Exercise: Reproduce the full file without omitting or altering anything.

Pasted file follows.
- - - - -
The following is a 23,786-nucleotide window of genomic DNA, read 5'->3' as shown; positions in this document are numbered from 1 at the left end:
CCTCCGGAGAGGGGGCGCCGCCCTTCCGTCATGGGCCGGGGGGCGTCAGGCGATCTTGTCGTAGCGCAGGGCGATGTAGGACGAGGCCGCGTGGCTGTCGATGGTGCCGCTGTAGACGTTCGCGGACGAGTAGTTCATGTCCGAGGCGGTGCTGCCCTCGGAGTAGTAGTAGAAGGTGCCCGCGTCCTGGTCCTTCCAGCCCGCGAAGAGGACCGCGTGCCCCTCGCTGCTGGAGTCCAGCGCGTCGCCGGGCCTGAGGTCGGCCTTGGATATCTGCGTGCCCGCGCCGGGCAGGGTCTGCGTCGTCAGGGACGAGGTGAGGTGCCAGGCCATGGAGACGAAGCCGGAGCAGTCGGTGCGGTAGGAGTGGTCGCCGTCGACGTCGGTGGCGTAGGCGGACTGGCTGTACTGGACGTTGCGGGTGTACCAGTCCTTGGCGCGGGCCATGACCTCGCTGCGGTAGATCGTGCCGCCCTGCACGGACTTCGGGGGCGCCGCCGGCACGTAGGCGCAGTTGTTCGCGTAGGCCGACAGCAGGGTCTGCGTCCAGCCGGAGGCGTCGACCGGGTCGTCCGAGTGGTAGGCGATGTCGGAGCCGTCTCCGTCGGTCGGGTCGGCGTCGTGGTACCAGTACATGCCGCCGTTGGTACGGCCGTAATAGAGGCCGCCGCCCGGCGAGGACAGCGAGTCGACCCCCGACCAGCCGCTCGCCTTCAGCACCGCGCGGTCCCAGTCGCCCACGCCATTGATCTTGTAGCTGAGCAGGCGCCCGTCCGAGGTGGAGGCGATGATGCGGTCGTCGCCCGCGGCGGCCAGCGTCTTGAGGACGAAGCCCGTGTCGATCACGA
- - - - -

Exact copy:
The following is a 23,786-nucleotide window of genomic DNA, read 5'->3' as shown; positions in this document are numbered from 1 at the left end:
CCTCCGGAGAGGGGGCGCCGCCCTTCCGTCATGGGCCGGGGGGCGTCAGGCGATCTTGTCGTAGCGCAGGGCGATGTAGGACGAGGCCGCGTGGCTGTCGATGGTGCCGCTGTAGACGTTCGCGGACGAGTAGTTCATGTCCGAGGCGGTGCTGCCCTCGGAGTAGTAGTAGAAGGTGCCCGCGTCCTGGTCCTTCCAGCCCGCGAAGAGGACCGCGTGCCCCTCGCTGCTGGAGTCCAGCGCGTCGCCGGGCCTGAGGTCGGCCTTGGATATCTGCGTGCCCGCGCCGGGCAGGGTCTGCGTCGTCAGGGACGAGGTGAGGTGCCAGGCCATGGAGACGAAGCCGGAGCAGTCGGTGCGGTAGGAGTGGTCGCCGTCGACGTCGGTGGCGTAGGCGGACTGGCTGTACTGGACGTTGCGGGTGTACCAGTCCTTGGCGCGGGCCATGACCTCGCTGCGGTAGATCGTGCCGCCCTGCACGGACTTCGGGGGCGCCGCCGGCACGTAGGCGCAGTTGTTCGCGTAGGCCGACAGCAGGGTCTGCGTCCAGCCGGAGGCGTCGACCGGGTCGTCCGAGTGGTAGGCGATGTCGGAGCCGTCTCCGTCGGTCGGGTCGGCGTCGTGGTACCAGTACATGCCGCCGTTGGTACGGCCGTAATAGAGGCCGCCGCCCGGCGAGGACAGCGAGTCGACCCCCGACCAGCCGCTCGCCTTCAGCACCGCGCGGTCCCAGTCGCCCACGCCATTGATCTTGTAGCTGAGCAGGCGCCCGTCCGAGGTGGAGGCGATGATGCGGTCGTCGCCCGCGGCGGCCAGCGTCTTGAGGACGAAGCCCGTGTCGATCACGA